Autumn Is Acadia National Park’s Best Season

It's a time of transitions, vivid contrasts, and quiet beauty.

Autumn in Acadia, Sunset from Cadillac Mountain, the park’s high point, looking out over Sargent Mountain
Sunset from Cadillac Mountain, the park’s high point, looking out over Sargent Mountain
Photos by  Benjamin Williamson
Text by Kimberly Ridley 
From our October 2020 issue

The light on Frenchman Bay sharpens from shimmer to glint. Groves of aspen and birch glow gold against green-black forests of conifers that cloak mountain slopes. Huckleberry bushes blaze crimson on granite summits. Northwest winds crisp the air and whisk many thousands of southbound birds over Mount Desert Island. Acadia has come into its most stunning season. 

Autumn on MDI, as the essayist Christopher Camuto has written, is “an affair of changing light and shorter days.” And though the days are contracting, the season is prolonged. By mid-October, the hardwood forests of northern and inland Maine are beginning to fade, but Acadia’s autumn color is still going strong. The temperate effect of the ocean often staves off frost into late October, which, combined with the island’s range of elevations, makes for a long and lovely foliage season that can extend into early November. “The color change may start with our summit vegetation and end with red oak and beech in the warmer valleys,” Jesse Wheeler, the park’s vegetation program manager, says.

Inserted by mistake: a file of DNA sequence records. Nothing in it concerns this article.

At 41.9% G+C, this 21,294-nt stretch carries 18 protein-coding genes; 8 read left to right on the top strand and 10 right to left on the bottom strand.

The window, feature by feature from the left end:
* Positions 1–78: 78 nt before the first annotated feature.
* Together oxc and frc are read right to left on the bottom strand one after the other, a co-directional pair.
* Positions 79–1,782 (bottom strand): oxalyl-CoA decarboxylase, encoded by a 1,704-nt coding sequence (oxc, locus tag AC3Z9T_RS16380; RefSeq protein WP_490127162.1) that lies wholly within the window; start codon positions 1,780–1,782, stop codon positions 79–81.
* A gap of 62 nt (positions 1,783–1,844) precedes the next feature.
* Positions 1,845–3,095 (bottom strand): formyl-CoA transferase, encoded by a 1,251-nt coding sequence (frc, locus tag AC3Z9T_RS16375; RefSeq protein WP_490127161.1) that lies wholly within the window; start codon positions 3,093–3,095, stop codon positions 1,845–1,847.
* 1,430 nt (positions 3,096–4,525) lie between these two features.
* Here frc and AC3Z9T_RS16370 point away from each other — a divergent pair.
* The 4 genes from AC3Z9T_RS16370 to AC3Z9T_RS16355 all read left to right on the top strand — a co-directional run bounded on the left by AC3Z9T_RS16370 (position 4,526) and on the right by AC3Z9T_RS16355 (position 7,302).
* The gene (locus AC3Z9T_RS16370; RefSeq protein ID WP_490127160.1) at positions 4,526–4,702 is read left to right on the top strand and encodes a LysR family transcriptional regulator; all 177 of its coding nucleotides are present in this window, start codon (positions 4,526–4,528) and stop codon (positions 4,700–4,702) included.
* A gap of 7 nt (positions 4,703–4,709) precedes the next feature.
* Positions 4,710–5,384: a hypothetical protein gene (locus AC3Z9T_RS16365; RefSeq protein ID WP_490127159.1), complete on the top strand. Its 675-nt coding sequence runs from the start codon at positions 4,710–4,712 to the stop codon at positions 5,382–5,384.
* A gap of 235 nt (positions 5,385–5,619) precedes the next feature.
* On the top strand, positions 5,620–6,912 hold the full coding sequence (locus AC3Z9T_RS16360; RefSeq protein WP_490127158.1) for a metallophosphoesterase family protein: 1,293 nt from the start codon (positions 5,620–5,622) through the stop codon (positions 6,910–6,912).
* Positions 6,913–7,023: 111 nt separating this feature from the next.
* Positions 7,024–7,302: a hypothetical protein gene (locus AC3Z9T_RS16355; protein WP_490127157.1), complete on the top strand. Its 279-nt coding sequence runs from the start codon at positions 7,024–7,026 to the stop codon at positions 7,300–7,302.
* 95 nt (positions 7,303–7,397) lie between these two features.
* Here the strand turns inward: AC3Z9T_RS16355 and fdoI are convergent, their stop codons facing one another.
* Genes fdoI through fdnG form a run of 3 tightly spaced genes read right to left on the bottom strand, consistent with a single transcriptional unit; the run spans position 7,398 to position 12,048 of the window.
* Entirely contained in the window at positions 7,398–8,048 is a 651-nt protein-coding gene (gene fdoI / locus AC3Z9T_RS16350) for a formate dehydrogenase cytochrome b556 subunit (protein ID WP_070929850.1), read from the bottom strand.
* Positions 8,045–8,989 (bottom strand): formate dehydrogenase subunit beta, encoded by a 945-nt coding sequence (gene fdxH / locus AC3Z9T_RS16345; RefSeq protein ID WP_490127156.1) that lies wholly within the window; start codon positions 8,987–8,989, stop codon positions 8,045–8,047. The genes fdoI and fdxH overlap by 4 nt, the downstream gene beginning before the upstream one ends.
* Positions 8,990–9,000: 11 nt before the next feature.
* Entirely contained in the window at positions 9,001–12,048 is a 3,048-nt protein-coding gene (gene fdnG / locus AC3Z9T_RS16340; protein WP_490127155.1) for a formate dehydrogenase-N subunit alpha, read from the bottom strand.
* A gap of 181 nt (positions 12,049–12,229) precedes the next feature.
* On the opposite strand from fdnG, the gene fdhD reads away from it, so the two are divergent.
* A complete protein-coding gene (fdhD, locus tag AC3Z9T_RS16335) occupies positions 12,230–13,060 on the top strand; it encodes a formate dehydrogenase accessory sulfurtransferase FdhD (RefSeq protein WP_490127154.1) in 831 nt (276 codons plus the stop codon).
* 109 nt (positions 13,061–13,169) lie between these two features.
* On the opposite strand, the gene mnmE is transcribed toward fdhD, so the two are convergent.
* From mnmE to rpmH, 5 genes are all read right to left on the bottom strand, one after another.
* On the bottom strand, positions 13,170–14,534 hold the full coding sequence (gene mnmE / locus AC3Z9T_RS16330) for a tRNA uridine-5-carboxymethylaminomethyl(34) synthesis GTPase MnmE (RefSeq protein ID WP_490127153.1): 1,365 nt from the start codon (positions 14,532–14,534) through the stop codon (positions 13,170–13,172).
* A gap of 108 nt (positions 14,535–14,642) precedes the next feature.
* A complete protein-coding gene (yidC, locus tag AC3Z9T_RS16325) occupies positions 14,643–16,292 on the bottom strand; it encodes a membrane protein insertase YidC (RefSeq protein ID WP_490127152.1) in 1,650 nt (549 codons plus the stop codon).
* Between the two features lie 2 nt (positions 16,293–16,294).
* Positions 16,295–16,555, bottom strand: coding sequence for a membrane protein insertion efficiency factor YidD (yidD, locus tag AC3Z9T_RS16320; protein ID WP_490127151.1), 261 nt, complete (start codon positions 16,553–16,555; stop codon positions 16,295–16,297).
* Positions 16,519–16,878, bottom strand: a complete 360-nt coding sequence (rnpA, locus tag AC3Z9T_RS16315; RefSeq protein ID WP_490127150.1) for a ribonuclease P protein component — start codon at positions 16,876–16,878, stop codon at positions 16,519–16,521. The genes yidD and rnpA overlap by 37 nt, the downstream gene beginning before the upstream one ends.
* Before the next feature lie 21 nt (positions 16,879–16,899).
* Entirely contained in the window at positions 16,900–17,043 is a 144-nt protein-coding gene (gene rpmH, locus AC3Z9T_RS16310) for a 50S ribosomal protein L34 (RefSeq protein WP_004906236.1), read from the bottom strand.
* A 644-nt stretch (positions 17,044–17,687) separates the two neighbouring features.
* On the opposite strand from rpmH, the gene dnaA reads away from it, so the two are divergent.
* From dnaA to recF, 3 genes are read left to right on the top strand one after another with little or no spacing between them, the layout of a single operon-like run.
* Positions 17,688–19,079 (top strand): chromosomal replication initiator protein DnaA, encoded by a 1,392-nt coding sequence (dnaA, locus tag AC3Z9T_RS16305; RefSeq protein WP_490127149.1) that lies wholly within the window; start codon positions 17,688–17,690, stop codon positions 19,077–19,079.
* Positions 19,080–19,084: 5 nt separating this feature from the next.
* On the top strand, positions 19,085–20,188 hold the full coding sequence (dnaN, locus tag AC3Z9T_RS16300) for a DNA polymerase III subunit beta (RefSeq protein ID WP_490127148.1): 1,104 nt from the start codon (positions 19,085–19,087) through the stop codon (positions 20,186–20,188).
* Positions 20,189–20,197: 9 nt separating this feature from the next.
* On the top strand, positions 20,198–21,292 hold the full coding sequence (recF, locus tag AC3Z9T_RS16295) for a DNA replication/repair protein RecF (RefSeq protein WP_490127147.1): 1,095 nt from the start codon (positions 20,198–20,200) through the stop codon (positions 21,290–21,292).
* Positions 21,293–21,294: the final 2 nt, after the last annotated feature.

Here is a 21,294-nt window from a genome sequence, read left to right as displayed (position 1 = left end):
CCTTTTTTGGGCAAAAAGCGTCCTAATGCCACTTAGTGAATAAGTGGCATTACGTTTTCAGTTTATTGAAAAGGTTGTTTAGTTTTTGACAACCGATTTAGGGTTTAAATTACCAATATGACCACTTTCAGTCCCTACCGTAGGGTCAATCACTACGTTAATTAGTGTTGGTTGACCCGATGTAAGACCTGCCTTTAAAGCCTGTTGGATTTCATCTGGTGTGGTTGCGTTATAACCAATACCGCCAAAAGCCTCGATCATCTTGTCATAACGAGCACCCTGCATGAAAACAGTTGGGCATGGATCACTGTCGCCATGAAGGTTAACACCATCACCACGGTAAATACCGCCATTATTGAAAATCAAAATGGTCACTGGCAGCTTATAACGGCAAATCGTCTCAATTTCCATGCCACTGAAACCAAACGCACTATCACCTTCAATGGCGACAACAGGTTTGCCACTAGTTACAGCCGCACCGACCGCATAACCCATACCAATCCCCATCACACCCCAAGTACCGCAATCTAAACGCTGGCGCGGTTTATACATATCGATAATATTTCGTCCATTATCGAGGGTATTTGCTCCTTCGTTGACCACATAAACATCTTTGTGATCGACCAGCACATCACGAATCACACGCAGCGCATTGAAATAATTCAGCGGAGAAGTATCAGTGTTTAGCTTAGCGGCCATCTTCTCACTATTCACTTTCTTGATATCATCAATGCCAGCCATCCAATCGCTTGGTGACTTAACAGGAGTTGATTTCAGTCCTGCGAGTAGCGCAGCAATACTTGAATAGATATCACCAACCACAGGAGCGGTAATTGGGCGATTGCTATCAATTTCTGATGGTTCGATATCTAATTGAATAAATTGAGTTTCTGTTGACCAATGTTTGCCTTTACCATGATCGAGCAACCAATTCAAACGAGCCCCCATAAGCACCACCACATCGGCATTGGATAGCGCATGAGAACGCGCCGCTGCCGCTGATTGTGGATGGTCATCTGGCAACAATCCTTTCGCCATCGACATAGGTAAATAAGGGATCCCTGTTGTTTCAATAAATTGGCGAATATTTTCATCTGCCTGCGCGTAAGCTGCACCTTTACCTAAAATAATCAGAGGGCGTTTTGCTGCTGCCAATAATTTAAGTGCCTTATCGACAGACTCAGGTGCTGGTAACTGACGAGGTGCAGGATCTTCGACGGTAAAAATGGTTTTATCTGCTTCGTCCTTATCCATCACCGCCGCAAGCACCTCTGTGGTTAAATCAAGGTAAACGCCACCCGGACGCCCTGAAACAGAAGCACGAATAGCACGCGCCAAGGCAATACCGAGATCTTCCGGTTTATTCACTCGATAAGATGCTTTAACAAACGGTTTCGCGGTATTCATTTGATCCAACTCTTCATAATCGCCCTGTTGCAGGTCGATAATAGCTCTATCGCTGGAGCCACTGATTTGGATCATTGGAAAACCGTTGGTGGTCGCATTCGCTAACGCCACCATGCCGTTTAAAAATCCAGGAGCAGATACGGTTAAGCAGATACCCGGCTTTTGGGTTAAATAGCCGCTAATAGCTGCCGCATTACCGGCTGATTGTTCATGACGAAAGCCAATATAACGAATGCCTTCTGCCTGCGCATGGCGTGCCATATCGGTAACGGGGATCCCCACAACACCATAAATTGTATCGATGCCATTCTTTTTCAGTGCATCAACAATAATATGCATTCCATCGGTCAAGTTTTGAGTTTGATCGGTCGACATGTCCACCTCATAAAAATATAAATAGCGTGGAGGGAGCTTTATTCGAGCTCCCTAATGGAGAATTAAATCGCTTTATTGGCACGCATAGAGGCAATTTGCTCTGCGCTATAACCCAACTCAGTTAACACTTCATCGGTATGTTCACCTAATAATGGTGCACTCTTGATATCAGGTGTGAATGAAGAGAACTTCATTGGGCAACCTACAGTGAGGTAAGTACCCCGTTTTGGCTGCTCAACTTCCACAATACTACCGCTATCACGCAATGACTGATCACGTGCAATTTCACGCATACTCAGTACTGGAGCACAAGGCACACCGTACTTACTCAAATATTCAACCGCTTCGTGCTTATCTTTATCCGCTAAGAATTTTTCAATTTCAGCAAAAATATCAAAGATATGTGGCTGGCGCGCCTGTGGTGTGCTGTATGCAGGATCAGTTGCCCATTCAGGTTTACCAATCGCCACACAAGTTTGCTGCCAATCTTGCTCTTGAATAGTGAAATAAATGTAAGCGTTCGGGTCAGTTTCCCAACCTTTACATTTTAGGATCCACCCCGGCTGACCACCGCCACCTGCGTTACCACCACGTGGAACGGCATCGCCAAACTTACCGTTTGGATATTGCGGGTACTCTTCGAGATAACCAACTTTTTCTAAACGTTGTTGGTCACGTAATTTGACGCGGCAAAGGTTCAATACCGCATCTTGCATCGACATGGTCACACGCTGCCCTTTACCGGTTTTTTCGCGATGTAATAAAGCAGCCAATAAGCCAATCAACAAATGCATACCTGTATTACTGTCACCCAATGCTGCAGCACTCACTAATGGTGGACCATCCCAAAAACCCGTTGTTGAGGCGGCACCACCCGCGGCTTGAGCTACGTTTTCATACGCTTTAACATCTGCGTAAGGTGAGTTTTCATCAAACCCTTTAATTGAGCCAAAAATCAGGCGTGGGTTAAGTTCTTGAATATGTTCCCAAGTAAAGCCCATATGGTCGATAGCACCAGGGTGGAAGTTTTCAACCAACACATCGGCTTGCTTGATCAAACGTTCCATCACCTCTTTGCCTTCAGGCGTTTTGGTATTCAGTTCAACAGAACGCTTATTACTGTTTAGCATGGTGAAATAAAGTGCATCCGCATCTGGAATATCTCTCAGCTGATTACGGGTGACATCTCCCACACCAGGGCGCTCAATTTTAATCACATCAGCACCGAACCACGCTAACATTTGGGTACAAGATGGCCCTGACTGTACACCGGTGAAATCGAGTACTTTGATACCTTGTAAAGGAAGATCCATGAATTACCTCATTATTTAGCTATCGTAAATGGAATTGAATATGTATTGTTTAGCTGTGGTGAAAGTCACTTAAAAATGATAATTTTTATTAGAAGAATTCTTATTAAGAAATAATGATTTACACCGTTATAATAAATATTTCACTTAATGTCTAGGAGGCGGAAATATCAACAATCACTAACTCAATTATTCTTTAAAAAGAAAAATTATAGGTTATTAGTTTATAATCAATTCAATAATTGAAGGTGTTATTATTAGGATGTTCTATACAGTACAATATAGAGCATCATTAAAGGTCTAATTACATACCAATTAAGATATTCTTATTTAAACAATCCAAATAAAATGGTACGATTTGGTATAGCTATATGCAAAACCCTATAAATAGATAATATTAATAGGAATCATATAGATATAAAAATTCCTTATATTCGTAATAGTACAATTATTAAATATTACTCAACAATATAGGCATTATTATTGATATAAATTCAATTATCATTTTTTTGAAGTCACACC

Acadia’s fall palette derives from its diversity of plant life. More than 30 species of trees grow on MDI, which sits in the transition zone between the boreal forest of spruce and fir and the northern hardwood forest of white and yellow birch, red and sugar maples, white ash, and beech. Varying elevations create a patchwork of plant communities, from bogs to cool-moist forests to subalpine vegetation on some of the summits. All told, more than 1,100 plant species are found on MDI, including 25 species listed as rare in Maine. 

Hadlock Brook, near the Hemlock Bridge, one of 17 stone bridges along the park’s carriage roads; looking down on Long Pond from atop Beech Mountain.

Visitors seeking unadulterated fall color will find plenty on the island’s eastern side, where the Great Fire of 1947 burned more than 17,000 acres, taking with it 170 homes, 67 summer estates, and the conifer forests that once covered the landscape. On the scorched ground, wind-borne seeds of hardwoods eventually sprouted and grew, and today, “pioneer species” such as birch, aspen, and striped maple have recolonized much of this land, flourishing in autumn forests of yellow and gold. 

What makes MDI’s fall color truly unique, however, begins in the island’s thin, acidic soils. This is where members of the heath family thrive, including blueberry, huckleberry, and cranberry that, in autumn, turn the island’s bogs, open ledges, and summits an otherworldly red. 

Along Ocean Drive; Somesville’s iconic arched wooden footbridge; hikers admire the twin hills of the Bubbles near the north end of Jordan Pond; surf crashing at sunrise, from an overlook on Newport Cove.

Above Acadia’s turning leaves, another spectacle transpires in the sky. On clear fall days with a northwest breeze, hundreds of hawks and other birds of prey soar over MDI on their southward migration. These raptors spiral high into the sky on currents of warm air called thermals, which rise midday over the island’s sunbaked ledges and parking lots. Riding the thermals allows them to glide for miles, conserving energy for migrations to wintering grounds as far away as Central and South America.